Elizabeth Gaskell's Ruth
(1853) was the first mainstream novel to make a fallen woman its eponymous heroine. It is a remarkable story of love, of the sanctuary and tyranny of the family, and of the consequences of lies and deception, one that lays bare Victorian hypocrisy and sexual double-standards. Shocking to contemporary readers, its radical utopian vision of "a pure woman faithfully presented" predates Hardy's Tess by nearly forty years. This fully revised and corrected new edition is based on the three-volume first edition of 1853, collated with the one-volume 1855 edition. Tim Dolin's fascinating new introduction challenges the view of Ruth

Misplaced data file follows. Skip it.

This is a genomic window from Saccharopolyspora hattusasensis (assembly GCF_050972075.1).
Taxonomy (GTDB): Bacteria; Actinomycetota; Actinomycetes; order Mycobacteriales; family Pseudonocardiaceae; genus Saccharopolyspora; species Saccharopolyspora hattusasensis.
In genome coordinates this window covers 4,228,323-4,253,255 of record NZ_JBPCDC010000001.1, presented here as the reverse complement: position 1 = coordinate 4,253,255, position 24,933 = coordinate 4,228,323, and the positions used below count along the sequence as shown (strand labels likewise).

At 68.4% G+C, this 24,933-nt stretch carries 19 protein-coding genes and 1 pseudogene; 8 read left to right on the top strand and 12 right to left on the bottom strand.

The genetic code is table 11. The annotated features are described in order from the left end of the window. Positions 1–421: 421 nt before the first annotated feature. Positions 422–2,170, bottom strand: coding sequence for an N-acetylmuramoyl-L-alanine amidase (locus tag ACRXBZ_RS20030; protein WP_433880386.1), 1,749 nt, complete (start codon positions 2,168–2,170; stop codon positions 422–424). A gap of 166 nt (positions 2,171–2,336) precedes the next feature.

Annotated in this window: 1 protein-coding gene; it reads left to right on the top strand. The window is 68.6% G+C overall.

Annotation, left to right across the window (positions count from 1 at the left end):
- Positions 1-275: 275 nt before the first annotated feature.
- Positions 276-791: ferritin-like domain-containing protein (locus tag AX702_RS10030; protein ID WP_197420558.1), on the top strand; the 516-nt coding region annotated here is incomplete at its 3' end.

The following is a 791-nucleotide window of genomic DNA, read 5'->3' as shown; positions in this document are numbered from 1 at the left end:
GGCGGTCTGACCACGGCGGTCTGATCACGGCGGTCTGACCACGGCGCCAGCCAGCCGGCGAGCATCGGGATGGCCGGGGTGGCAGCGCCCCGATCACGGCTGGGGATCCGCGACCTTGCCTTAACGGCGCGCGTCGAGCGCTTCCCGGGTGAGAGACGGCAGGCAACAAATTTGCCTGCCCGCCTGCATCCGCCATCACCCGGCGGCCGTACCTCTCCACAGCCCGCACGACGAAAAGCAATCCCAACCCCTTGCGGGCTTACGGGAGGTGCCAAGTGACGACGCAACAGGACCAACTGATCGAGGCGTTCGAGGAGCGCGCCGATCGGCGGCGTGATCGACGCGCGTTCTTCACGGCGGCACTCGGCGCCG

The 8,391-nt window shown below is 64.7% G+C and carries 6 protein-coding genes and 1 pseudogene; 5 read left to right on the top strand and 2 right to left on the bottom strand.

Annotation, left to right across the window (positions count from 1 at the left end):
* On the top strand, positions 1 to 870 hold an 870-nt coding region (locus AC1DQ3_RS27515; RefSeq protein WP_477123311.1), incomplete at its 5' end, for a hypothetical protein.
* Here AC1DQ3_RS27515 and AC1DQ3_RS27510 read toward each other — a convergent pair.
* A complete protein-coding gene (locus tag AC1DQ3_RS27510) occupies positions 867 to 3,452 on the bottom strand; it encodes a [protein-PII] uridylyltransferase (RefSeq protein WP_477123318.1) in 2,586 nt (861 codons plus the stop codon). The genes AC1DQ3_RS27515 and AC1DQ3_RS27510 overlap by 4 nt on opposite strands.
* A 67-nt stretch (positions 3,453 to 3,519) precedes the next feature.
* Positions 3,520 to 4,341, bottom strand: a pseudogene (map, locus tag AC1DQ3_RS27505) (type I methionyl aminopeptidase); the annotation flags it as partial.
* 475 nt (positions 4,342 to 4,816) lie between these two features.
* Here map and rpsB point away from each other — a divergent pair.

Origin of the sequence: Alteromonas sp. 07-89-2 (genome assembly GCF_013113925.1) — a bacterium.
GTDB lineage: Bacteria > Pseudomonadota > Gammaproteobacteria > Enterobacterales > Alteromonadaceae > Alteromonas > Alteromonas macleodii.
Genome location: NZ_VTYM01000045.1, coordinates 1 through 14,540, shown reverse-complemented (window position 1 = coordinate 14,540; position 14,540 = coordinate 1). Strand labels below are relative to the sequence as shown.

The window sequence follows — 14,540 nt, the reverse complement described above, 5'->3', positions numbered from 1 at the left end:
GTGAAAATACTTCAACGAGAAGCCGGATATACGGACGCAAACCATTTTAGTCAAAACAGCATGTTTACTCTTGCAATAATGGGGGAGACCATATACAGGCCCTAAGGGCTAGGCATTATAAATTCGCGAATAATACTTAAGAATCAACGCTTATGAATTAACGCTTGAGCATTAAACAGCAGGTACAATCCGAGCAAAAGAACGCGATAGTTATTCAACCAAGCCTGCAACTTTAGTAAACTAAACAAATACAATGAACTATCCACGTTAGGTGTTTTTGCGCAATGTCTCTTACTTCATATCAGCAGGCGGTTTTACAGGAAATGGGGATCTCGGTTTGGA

as one of Gaskell's weaker novels and explores its radicalism and cultural influence, highlighting the remarkable story of love, family, and hypocrisy that it tells. In addition, the book includes an up-to-date bibliography, a chronology of Gaskell's life and work, and invaluable notes that shed much light on the book's historical, religious, and literary allusions and points of significance. About the Series:
For over 100 years Oxford World's Classics
has made available the broadest spectrum of literature from around the globe. Each affordable volume reflects Oxford's commitment to scholarship, providing the most accurate text plus a wealth of other valuable features, including expert introductions by leading authorities, voluminous notes to clarify the text, up-to-date bibliographies for further study, and much more.